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This course introduces web designers to the nuts and bolts of HTML (HyperText Markup Language), the programming language used to create web pages. Author Bill Weinman explains what HTML is, how it's structured, and presents the major tags and features of the language. Discover how to format text and lists, add images and flow text around them, link to other pages and sites, embed audio and video, and create HTML forms. Additional tutorials cover the new elements in HTML5, the latest version of HTML, and prepare you to start working with Cascading Style Sheets (CSS).
Form buttons are used to initiate an action. Let's make a working copy of buttons.html here from your Chap16 folder in the exercise files. I am going to rename that to buttons-working. I am going to open that in the text editor, and I am also going to go ahead and open that in the browser here. I am going to use Firefox for this. This works exactly the same in any browser. You notice here, in our HTML, we're loading the same forms.css and forms.js we've been using throughout this chapter.
And here's our form, and you will notice a couple of things about our form that are a little bit different. First of all, it has this action attribute, and the action attribute has the URL of a script on one of my servers. t.bw.org is one of my servers. That's my test server, and it's password-protected. You will not be able to use this resource in your working with the exercise files. So what I've done here I've included three different versions of this script-- one in PHP, one in Perl, and one in Python--and the Python one also has this little bwCGI library that it requires.
So I've included all of that in the exercise files, so you should be able to load this up on your own server. And just about every server available is going to support at least one of those languages; actually, it will mostly support all of those languages. Although some of them might be using an older version of Python, and this one uses Python 3, but it's really the same script in all of these different languages. If you don't have a server available, you can load one up on your desktop, and there's an excellent course on lynda.com called Installing Apache, MySQL, and PHP that will show you how to install one of these packages like XAMPP or MAMP or one of those on your desktop.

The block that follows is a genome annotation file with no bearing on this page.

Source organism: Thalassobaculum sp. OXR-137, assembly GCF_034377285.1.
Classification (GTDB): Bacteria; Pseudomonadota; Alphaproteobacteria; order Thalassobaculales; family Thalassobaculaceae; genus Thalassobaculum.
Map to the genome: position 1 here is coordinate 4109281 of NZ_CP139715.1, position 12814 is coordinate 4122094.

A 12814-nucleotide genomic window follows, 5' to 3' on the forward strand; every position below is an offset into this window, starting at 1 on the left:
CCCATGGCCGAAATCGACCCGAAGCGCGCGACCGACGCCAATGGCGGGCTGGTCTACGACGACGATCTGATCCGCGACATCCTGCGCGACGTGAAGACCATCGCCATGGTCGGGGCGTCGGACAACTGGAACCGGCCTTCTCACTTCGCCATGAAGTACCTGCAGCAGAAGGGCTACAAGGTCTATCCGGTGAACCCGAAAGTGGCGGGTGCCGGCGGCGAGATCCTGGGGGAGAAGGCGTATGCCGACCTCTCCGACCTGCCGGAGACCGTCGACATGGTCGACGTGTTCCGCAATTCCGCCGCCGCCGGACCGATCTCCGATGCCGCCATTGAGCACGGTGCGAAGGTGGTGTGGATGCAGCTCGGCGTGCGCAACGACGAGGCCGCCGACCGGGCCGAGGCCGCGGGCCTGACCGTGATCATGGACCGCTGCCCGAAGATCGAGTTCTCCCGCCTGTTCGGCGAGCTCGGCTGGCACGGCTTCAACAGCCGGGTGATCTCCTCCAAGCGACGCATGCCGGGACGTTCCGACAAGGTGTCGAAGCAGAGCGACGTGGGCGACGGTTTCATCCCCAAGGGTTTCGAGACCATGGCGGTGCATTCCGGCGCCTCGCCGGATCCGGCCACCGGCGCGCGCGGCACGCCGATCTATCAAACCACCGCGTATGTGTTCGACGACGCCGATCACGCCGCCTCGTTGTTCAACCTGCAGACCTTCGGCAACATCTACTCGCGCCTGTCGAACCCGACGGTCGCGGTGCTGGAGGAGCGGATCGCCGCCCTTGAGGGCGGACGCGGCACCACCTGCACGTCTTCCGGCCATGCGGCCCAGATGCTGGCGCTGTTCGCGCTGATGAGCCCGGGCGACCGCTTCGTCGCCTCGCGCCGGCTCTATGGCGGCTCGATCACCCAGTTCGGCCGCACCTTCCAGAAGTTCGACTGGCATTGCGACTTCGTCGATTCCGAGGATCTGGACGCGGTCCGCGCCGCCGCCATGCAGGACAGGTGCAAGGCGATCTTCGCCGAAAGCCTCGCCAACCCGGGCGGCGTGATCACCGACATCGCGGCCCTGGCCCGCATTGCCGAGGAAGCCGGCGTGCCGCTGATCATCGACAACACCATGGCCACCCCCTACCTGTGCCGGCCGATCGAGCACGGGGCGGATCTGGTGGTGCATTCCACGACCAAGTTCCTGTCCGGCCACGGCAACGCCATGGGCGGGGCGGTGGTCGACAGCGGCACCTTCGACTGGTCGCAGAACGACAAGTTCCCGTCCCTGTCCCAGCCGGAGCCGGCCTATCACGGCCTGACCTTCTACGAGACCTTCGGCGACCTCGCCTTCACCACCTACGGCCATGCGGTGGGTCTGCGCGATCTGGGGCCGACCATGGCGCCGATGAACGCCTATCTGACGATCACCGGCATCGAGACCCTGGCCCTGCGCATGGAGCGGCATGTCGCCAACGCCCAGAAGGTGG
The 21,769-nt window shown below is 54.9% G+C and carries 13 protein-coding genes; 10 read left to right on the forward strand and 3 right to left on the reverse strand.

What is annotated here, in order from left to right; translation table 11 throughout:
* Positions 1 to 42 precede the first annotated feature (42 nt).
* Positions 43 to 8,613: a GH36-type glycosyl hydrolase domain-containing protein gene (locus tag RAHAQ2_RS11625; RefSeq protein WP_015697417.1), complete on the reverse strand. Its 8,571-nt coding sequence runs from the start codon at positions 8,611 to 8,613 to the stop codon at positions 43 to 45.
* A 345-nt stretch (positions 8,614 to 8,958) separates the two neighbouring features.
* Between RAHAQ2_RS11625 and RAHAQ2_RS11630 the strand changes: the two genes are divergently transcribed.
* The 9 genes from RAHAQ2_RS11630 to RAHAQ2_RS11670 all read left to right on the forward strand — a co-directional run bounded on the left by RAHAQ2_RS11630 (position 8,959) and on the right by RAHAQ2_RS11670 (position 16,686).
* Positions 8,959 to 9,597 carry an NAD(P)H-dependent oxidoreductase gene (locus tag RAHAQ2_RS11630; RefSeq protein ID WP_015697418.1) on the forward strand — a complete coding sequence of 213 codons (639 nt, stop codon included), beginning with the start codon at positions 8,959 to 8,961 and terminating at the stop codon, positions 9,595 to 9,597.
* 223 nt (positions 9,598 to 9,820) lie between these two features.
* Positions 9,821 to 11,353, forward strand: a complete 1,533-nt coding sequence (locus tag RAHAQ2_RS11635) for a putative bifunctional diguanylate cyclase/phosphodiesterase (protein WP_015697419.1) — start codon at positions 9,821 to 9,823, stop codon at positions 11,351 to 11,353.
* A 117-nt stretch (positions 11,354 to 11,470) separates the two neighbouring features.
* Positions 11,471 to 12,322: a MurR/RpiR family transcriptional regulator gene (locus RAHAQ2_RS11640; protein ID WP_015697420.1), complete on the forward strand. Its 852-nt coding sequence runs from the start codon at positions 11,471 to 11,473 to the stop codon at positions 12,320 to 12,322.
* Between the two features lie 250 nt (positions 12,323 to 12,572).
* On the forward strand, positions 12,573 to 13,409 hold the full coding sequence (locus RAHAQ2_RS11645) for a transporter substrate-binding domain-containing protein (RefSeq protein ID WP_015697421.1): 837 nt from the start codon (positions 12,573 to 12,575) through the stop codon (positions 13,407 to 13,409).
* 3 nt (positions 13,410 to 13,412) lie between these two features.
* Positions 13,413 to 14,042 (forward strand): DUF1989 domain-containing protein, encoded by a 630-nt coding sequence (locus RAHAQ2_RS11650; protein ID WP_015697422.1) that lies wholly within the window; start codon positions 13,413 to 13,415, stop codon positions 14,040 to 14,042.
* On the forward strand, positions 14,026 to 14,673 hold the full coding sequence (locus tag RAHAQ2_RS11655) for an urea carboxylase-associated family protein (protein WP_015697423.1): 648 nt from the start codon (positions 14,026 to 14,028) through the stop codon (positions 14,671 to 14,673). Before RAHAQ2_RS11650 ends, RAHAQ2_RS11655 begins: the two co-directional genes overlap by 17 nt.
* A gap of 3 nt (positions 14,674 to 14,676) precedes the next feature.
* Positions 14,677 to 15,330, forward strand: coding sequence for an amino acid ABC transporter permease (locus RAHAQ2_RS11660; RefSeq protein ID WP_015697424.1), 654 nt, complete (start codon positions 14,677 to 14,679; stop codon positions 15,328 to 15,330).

I personally prefer the XAMPP one, X-A-M-P-P, but any of those will work for this purpose. So that allow you to test this, but actually, if you're watching this part of this course, you are probably implementing forms in some way, and you probably already have a server or some test environment for testing CGI, and you can use that with one of these scripts that I provided to follow along with this particular exercise. So in the action attribute is where you put the URL for whatever the script resource is; in this case, it's the cgi-test.php script on my server.
You will notice also that our onsubmit attribute has changed. We're now returning submitDisplay instead of just display. I just want to show you this in the script here so you can see. I am going to load up our forms.js and scroll down here to the bottom here. And you see submitDisplay, it actually calls display, but then it returns this flag, whether or not the validation happened. If we look at what happens here in our forms, both of these are flagged as being required. So if I press the Big Red Button, I get errors that say to Please fill out this field.
If I just reload by pressing this button, it will leave values here. I am going to go ahead and put the values back in, foo bar, and press the Big Red Button. And now you'll notice that all of those variables--text1, password1, submit1--are now passed on the URL, and so that's these text1, password1, submit1. Those are all now passed on the URL because we're in get mode. Sometimes that can be useful for testing; sometimes that's useful if you want to actually allow your users to bookmark a certain position or a certain result, like a search engine result.